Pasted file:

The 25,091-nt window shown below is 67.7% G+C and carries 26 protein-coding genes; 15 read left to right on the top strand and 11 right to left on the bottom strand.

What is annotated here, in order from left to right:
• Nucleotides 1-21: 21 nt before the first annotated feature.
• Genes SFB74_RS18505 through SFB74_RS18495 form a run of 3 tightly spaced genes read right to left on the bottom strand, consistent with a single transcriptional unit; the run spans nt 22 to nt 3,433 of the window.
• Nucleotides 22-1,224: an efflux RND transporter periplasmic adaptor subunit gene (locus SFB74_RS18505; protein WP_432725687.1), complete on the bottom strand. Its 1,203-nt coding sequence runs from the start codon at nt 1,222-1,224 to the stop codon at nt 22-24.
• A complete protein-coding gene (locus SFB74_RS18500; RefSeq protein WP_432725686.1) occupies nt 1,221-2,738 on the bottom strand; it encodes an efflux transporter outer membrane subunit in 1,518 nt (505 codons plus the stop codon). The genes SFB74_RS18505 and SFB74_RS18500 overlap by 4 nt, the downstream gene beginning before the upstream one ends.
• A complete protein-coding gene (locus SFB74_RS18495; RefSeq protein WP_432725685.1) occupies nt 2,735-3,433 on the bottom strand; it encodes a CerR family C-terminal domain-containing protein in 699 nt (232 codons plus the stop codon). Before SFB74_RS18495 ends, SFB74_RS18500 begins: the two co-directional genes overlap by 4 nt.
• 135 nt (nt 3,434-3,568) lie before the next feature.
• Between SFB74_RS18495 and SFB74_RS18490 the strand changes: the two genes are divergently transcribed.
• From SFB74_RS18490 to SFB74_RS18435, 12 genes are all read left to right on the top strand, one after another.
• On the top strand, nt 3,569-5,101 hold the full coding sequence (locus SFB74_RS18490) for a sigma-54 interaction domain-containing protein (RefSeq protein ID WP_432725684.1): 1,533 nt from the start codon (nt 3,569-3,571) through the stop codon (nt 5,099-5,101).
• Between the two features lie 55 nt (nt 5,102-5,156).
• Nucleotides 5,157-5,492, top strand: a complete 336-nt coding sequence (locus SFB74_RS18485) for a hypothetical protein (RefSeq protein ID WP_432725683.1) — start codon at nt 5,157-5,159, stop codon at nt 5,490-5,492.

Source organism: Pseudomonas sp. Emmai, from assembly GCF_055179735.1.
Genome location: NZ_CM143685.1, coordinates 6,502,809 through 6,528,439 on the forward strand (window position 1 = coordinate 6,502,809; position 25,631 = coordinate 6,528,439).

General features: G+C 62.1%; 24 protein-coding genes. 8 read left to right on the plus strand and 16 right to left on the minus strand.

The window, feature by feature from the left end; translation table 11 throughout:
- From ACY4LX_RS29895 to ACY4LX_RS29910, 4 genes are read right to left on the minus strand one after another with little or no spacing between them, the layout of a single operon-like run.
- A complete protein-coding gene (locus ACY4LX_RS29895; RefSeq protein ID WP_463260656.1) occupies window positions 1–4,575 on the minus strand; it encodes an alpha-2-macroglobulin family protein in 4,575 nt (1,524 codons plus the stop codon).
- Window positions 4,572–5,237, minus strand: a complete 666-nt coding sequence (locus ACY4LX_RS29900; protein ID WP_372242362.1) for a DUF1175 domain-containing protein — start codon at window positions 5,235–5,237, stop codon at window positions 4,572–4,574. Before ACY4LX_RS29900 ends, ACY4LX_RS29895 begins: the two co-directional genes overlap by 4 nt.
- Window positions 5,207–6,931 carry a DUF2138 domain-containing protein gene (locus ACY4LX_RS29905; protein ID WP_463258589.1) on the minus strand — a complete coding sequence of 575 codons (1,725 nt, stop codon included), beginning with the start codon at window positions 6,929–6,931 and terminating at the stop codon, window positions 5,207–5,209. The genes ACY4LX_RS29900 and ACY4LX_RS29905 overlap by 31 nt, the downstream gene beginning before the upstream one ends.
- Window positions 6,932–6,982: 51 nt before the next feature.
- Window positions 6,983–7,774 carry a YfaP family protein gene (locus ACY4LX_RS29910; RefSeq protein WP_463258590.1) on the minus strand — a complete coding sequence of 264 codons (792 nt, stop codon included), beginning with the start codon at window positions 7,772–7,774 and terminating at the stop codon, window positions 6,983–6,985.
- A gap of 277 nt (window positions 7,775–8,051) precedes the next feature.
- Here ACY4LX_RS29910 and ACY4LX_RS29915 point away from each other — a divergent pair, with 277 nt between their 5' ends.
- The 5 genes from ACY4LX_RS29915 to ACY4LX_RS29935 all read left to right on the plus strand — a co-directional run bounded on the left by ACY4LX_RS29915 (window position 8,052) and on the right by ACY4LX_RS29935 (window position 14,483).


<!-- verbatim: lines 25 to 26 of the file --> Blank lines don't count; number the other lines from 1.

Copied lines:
- Here ACY4LX_RS29910 and ACY4LX_RS29915 point away from each other — a divergent pair, with 277 nt between their 5' ends.
- The 5 genes from ACY4LX_RS29915 to ACY4LX_RS29935 all read left to right on the plus strand — a co-directional run bounded on the left by ACY4LX_RS29915 (window position 8,052) and on the right by ACY4LX_RS29935 (window position 14,483).